Occupying a prime location in the centre of Dornoch, Dornoch Cathedral has been in use since 1239; but it was a slightly more recent event that really placed it on the world map for the first time. In the spotlight of attention from the world's press, and under the video camera of an intruder hiding amid the organ pipes, a very worldly Madonna had her son christened here in December 2000.
From the outside, Dornoch Cathedral has a solid, bulky, almost squat feel to it, in no small measure due to its cruxiform shape and broad tower.
Inside, this shape lends an air of spaciousness and grandeur to what is not, in absolute terms, really a very large building. The overall feel is one of intimacy; of underlying character. And while you never notice, it only adds to this sense of character to know that none of the four arches at the central crossing are of quite the same height, and that the four main piers are not uniformly spaced.
What you will notice, wherever you look, are the magnificent stained-glass windows. There are twenty seven of them in all, and the overall effect is a magical one of ever changing light as the sun streams into the Cathedral from different directions as the day progresses.
You will also, without any doubt, notice the organ as you make your way around the Cathedral; and you will gradually become aware of the stunning woodwork. The wonderfully carved pulpit, together with the matching oak pews and communion table, were installed in 1911, and add much to the atmosphere and majesty of the Cathedral.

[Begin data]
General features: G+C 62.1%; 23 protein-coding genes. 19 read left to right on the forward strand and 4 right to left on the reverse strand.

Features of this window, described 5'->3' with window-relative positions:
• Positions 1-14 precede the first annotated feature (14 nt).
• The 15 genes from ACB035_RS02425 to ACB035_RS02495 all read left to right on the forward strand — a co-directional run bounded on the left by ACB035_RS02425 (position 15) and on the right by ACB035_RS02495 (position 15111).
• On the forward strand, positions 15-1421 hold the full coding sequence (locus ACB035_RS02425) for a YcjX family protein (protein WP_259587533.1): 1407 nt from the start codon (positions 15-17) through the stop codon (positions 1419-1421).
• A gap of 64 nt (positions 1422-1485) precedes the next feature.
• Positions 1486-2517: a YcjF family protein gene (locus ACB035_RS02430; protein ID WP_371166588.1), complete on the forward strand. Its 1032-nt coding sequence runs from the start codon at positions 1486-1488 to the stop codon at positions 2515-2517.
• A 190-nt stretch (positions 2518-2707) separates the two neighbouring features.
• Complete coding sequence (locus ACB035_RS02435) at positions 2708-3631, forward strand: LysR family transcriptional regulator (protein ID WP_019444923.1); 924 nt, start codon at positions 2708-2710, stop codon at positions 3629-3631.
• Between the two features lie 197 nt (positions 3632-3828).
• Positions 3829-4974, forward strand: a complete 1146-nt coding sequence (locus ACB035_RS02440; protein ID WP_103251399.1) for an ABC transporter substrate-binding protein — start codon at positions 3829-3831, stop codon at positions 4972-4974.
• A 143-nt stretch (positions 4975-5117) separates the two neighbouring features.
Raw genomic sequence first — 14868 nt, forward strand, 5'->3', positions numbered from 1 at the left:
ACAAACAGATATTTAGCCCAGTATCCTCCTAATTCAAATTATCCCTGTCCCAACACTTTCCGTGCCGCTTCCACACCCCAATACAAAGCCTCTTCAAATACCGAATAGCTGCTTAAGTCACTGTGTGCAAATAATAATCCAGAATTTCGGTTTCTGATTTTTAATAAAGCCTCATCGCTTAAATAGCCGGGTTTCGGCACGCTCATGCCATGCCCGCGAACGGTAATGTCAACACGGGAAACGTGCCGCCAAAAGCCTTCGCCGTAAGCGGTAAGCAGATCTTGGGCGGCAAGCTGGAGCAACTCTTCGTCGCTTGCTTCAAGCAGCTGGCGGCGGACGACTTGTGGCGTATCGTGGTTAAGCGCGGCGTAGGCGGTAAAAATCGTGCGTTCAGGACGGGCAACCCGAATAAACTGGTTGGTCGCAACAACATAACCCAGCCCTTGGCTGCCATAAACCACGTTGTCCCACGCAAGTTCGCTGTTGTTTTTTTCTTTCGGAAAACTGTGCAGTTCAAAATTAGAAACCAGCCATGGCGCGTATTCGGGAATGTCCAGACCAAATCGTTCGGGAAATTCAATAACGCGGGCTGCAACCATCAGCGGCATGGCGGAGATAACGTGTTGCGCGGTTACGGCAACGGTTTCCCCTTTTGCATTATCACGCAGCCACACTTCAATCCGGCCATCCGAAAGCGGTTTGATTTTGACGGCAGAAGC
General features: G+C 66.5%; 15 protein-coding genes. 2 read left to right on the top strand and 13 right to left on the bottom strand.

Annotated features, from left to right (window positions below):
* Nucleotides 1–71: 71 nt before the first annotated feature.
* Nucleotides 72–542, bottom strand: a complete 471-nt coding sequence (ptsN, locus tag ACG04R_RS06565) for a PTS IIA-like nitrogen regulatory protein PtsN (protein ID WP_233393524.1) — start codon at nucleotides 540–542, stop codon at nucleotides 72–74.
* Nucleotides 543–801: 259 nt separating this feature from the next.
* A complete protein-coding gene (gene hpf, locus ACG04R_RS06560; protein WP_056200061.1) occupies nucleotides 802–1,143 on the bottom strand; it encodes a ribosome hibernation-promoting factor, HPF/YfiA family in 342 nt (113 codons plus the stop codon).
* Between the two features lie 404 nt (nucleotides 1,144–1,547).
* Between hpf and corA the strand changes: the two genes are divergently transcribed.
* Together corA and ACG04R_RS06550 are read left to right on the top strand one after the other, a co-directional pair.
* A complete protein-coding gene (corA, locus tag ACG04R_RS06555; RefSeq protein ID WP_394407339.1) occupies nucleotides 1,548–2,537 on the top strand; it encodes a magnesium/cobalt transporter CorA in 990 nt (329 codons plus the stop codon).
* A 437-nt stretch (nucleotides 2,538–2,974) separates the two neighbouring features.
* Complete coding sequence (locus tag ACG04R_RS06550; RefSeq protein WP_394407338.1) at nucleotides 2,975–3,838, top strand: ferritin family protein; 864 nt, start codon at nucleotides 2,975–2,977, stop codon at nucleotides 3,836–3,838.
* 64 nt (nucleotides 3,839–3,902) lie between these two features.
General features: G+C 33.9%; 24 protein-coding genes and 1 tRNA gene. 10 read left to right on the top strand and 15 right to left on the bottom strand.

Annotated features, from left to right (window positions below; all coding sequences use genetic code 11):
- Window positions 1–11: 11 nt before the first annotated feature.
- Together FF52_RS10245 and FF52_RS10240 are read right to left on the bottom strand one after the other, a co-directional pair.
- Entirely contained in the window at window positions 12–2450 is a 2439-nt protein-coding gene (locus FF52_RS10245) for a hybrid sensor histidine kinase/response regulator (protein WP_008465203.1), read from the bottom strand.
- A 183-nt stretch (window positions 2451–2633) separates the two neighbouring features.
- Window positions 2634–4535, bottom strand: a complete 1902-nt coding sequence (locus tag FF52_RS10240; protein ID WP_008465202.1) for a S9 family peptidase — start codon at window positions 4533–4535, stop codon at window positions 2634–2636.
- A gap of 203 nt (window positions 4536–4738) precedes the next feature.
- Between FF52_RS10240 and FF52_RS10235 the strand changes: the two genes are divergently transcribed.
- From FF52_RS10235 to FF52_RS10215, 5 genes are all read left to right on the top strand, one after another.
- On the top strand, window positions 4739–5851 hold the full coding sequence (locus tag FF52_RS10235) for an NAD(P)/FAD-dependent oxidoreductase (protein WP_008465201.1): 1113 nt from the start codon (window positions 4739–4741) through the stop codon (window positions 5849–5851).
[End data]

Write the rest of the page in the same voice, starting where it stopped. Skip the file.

But this has not always been such a tranquil place. Dornoch was selected as the location of the Cathedral Church of the Diocese of Caithness in 1222 by the then Bishop, Gilbert de Moravia. He may have chosen the location because of Dornoch's religious connections dating back a further five hundred years or more. Or he may have chosen it to avoid the fate of his two immediate predecessors, both killed while based at Halkirk. Whatever his reasons, the building was sufficiently complete to hold its first service in 1239. After his (natural) death on 1 April 1245, Gilbert de Moravia was canonised as a saint.
The history of Dornoch Cathedral continued in a reasonably orderly way until 1570, when a clan feud between the Murrays of Dornoch and the MacKays of Strathnaver led to the latter setting it on fire. This completely destroyed the nave, and the roof of the remainder of the building.
Partial re-roofing followed in 1616. Meanwhile, wider changes were afoot, and the church was for a short period Episcopalian following the Reformation, before subsequently becoming the Presbyterian Church for the area. It is thus no longer, literally, a cathedral, a term alien to the Presbyterian Church: but the name is retained to reflect Dornoch Cathedral's earlier history.
The damage from the 1570 fire was not finally repaired until 1835-7, during which time a new nave was built over the ruins of the original structure. However, the interior as it appears today dates back only to 1924, when the lath and plaster the Victorians used to cover the interior was finally removed, leaving the revealed stonework to complement the woodwork and the organ.